The common wisdom concerning most Java applications is that they are far too mission-critical in nature to effectively run in the cloud, given overall performance concerns.
But an annual survey of 1,000 Java developers in the enterprse conducted by Replay Solutions, a provider of application testing tools, finds that 36 percent expect to either test or deploy Java applications in the cloud in 2010. It’s not abundantly clear to what degree Java applications will run in the cloud, given concerns about the I/O performance of applications in the cloud, but the survey does indicate that at least financial pressure to run even the most complicated applications in the cloud is mounting.
Replay Solutions CEO Jonathan Lindo says the survey results could indicate that many Java developers are “building up a full head of steam only to run into a brick wall.” At the same time, many may be planning to break their applications up into modular components that would allow them to effectively take advantage of the some of the economics of cloud computing without having to run the entire application in the cloud.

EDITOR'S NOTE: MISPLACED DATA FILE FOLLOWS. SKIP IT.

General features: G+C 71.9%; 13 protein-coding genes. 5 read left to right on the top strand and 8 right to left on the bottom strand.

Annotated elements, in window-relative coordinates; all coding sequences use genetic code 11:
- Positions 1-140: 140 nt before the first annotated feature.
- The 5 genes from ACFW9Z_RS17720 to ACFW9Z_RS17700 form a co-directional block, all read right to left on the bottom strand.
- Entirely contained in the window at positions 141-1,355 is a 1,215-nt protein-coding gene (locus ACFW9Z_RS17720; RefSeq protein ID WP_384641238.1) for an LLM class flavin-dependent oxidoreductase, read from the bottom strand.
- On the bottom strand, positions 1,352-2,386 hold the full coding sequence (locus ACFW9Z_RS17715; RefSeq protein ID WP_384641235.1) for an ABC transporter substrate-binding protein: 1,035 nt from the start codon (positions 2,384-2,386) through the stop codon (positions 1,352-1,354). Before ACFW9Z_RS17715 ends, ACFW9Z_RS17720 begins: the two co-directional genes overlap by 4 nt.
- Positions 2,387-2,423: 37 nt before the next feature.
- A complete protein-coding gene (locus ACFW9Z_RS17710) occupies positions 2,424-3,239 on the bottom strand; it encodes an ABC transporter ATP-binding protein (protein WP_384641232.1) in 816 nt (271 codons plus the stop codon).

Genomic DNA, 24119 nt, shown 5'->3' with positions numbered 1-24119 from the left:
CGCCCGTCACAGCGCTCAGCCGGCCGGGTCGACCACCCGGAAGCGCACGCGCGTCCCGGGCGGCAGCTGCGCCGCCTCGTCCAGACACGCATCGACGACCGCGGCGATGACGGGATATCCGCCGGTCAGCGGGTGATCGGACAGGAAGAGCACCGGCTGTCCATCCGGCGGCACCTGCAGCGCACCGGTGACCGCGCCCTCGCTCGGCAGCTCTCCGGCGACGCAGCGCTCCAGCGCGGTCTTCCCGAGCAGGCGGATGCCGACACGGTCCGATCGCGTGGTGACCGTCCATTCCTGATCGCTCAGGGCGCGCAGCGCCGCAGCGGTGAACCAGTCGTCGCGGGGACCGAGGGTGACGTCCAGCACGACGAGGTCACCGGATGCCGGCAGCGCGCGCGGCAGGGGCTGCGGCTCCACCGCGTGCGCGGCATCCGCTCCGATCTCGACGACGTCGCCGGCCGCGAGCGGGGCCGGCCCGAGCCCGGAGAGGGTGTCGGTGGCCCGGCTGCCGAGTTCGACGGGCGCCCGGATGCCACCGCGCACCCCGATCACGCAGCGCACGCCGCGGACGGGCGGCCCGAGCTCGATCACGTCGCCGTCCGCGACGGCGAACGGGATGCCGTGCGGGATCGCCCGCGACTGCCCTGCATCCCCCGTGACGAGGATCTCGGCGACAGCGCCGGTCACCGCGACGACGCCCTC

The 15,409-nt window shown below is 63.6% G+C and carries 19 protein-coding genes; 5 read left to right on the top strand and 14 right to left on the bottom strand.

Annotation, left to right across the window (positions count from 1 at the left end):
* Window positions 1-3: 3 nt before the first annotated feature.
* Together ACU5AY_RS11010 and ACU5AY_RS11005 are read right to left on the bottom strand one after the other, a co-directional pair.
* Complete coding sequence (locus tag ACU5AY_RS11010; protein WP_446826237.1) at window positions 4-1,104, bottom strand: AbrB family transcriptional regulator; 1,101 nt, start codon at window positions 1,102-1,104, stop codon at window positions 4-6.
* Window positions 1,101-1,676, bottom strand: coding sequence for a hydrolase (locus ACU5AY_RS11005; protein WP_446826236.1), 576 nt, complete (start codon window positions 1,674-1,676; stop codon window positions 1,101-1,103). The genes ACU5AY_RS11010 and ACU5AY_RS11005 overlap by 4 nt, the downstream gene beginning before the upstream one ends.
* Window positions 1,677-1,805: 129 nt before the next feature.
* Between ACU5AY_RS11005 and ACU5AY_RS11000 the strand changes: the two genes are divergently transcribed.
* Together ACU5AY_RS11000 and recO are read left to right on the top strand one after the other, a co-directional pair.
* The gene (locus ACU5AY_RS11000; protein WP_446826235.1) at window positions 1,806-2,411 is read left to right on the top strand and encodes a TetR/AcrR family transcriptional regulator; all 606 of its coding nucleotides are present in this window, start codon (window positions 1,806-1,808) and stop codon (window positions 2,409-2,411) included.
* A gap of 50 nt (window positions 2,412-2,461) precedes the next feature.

The survey also found that 35 percent of the developers surveyed plan to deploy Java applications on top of virtual machines. This may enable many of those applications to run on shared servers in the cloud or locally to reduce IT infrastructure costs.
The survey also finds that while Windows servers are the platform of choice when it comes to deploying Windows applications, the vast majority of enterprise Java developers favor open source application servers such as Tomcat and open source application development tools such as Eclipse.